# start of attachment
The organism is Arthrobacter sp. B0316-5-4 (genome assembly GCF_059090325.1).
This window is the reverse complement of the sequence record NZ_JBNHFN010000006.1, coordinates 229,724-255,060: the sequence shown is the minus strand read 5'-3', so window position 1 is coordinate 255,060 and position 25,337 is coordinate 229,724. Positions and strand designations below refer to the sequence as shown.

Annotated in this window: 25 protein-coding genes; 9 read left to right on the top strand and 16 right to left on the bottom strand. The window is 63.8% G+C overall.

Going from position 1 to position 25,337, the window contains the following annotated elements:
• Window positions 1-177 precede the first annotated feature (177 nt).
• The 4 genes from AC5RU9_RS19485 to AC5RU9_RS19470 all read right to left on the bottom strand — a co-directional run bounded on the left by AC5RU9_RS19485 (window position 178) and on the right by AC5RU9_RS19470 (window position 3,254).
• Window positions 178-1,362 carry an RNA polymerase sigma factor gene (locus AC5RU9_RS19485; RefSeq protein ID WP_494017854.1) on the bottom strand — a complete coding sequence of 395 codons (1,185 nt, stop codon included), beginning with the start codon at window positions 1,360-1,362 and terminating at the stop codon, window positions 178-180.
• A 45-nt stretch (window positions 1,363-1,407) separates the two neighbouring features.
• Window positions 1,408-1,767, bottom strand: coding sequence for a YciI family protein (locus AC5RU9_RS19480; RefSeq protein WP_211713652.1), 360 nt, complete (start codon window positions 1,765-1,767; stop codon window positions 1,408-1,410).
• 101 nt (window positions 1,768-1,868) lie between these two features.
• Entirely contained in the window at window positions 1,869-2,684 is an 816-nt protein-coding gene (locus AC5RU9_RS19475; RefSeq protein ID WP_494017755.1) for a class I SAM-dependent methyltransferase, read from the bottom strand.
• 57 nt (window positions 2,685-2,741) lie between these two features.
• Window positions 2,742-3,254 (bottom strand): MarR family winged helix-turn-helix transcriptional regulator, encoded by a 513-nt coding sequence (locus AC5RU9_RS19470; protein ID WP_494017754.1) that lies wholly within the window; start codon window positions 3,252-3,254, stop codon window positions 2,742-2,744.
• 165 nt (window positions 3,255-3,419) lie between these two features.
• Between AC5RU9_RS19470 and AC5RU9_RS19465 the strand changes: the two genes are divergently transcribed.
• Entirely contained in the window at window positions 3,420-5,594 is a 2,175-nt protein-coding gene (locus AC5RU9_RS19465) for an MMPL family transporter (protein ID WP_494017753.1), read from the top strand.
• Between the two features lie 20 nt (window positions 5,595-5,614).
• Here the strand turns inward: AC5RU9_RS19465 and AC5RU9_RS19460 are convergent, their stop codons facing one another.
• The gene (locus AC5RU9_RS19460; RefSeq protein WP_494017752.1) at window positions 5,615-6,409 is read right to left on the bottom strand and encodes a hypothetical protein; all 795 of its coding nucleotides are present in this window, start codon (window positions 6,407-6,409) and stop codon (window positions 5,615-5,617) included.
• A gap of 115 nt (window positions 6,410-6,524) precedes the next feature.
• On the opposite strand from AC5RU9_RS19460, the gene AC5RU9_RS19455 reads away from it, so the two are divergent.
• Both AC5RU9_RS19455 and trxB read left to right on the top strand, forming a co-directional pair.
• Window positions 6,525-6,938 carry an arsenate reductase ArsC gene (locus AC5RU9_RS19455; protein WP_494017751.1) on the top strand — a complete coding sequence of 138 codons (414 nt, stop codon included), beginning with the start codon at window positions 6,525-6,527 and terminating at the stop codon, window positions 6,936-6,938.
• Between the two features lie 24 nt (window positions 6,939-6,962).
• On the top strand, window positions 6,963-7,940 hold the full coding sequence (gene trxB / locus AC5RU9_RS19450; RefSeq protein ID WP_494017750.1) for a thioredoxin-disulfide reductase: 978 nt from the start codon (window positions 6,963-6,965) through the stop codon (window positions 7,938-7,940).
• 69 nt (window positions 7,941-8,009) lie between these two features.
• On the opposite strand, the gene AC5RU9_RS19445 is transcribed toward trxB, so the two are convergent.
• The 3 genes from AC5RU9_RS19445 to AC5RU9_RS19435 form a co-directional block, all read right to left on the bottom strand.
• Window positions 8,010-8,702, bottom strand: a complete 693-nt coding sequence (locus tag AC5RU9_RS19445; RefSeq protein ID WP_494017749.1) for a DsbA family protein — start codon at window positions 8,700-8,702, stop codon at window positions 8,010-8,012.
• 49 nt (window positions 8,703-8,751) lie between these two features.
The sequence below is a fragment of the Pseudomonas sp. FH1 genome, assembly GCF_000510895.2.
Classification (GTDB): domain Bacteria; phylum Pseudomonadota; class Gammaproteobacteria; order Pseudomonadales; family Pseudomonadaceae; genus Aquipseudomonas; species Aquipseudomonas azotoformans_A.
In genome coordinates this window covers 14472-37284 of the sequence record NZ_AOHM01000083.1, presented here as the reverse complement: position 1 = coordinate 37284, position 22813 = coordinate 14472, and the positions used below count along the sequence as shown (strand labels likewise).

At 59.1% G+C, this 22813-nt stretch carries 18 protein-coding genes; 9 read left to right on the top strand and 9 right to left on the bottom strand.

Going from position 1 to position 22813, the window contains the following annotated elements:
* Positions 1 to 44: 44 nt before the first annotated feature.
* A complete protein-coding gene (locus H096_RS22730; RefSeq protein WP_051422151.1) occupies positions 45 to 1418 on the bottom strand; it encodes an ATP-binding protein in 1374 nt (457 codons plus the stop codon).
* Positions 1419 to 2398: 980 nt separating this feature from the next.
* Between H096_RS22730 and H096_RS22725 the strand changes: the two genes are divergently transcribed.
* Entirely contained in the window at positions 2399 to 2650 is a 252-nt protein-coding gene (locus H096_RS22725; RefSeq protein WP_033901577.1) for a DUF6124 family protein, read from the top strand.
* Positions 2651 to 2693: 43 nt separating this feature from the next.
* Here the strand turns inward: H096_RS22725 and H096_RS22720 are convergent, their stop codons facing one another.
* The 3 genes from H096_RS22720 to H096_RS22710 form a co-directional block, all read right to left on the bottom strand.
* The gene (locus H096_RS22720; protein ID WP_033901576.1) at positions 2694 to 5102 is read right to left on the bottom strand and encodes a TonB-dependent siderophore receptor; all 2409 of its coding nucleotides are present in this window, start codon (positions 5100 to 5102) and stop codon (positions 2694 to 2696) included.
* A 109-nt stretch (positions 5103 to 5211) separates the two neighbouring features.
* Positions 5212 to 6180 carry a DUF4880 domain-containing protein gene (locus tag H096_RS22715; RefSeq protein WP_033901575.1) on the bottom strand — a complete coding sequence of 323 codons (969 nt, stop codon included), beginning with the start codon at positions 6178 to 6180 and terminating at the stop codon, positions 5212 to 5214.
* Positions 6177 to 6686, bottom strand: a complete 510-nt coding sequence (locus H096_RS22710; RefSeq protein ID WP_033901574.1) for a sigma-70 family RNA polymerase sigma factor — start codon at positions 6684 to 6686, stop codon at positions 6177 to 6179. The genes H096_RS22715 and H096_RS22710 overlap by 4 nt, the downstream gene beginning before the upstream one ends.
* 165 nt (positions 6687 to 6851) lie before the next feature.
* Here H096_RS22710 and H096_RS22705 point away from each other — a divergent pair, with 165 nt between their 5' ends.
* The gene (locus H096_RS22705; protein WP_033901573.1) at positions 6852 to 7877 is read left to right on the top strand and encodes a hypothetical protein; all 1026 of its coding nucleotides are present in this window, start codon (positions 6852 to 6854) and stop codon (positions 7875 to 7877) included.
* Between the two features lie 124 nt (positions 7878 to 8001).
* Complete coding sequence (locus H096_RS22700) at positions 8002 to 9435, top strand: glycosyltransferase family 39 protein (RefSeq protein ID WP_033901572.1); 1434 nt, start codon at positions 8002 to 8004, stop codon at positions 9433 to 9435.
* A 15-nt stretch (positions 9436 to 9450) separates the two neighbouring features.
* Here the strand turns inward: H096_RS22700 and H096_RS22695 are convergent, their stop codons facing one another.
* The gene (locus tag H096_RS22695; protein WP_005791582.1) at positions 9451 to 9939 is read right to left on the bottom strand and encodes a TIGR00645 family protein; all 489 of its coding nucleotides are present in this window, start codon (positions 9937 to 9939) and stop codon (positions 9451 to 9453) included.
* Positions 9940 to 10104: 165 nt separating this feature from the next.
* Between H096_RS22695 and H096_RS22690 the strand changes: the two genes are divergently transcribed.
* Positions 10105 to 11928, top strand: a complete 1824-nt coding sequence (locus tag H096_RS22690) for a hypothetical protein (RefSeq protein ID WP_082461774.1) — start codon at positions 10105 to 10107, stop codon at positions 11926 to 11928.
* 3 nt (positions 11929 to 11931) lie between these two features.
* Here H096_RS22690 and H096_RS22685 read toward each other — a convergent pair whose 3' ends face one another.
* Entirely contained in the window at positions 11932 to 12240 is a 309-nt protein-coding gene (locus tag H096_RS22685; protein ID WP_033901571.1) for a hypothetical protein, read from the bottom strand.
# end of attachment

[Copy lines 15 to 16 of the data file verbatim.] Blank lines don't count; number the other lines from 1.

• Between AC5RU9_RS19470 and AC5RU9_RS19465 the strand changes: the two genes are divergently transcribed.
• Entirely contained in the window at window positions 3,420-5,594 is a 2,175-nt protein-coding gene (locus AC5RU9_RS19465) for an MMPL family transporter (protein ID WP_494017753.1), read from the top strand.